Anxiety Symptoms, Causes and Treatment

It may be common for some people to experience a a certain degree of anxiety right before taking an important exam, or before going for a big job interview, or going to the dentist. They may feel nervous or a little muscular tension. Their body may be responding to their thoughts of a fearful situation, or an impending danger and reacting with anxiety. Some additional responses from anxiety may possibly include: restlessness, sleep disturbances, fatigue and irritability.

People that have generalized anxiety may have ongoing, persistent feelings of fear and experience chronic anxiety symptoms. There are many stressors in life which may cause anxiety.

To read more about psychology, you may wish to visit my Psychology Concepts blog which includes information regarding the following topics: obsessive compulsive disorders, depression, bipolar disorder, social phobias, agoraphobia, panic attacks, anorexia nervosa, bulimia nervosa, relaxation techniques, everyday stress, and some helpful tips on how to get good sleep.

I will list some common stressors that may cause anxiety. It is important to note that many things that cause change in our life, even if it is a “good change” may cause some anxiety.

Experiencing a chronic or acute illness



Losing a job

Changing to a new job

Moving into a new house or new town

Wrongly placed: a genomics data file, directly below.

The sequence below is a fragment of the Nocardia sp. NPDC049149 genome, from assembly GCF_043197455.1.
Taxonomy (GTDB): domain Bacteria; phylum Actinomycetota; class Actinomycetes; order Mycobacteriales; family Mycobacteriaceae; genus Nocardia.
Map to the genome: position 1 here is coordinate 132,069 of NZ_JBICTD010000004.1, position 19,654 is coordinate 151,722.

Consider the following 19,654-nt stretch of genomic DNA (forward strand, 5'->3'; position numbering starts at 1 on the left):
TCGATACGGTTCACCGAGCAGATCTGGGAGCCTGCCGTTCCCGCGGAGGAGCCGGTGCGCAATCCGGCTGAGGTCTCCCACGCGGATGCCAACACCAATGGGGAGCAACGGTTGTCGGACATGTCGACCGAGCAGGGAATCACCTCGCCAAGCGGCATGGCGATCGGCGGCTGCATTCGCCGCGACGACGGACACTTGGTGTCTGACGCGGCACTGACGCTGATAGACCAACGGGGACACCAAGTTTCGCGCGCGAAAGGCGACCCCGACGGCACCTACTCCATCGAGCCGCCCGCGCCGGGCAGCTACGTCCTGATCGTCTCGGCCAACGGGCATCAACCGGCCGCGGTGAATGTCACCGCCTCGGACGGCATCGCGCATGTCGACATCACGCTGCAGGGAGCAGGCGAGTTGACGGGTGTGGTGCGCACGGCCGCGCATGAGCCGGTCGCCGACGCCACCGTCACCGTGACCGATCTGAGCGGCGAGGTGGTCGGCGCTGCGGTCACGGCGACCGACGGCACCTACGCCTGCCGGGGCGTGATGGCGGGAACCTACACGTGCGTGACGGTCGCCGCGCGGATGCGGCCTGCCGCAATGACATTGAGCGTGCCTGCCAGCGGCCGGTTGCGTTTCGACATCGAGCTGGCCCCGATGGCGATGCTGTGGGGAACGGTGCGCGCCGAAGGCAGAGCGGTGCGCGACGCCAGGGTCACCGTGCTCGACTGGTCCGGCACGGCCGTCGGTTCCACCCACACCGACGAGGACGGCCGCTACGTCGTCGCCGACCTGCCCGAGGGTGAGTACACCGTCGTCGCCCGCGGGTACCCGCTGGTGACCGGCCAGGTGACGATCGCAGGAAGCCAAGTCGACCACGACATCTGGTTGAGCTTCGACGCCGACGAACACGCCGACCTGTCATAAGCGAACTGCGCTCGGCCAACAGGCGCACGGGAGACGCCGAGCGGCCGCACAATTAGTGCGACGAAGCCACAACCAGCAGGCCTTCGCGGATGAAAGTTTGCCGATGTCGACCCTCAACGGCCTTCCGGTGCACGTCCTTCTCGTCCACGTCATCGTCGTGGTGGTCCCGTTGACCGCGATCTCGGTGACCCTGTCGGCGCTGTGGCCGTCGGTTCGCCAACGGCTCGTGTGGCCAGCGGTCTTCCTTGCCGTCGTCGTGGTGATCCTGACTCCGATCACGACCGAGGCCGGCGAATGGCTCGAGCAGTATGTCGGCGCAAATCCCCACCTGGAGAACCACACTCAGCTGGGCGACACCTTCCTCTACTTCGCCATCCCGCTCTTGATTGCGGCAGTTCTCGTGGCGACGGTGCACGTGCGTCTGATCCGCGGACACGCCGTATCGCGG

Family illness or death of a loved one

Going off to college for the first time

Too much work to do, along with an overload of personal and professional responsibilities

An accident or traumatic event

Poor health

Financial problems

College graduation

Negative thoughts and perceived fears can possibly influence our nervous system. It makes sense that changing negative thoughts to positive thoughts may help to control anxiety. Albert Ellis developed the rational-emotive cognitive theory, which involved teaching the person to change their negative, maladaptive thinking to positive assumptions, which helped them to cope with stress. People can replace their negative mental statements to positive, coping affirmations.

Research has shown that relaxation training may also be helpful to reduce anxiety. The theory behind this technique is that physical relaxation should lead to psychological relaxation. The person is taught to relax at their own will to help calm themselves when they are starting to experience any anxiety symptoms. I read that meditation may also be helpful to produce feelings of calmness.

People also view

Leave a Reply

Your email address will not be published. Required fields are marked *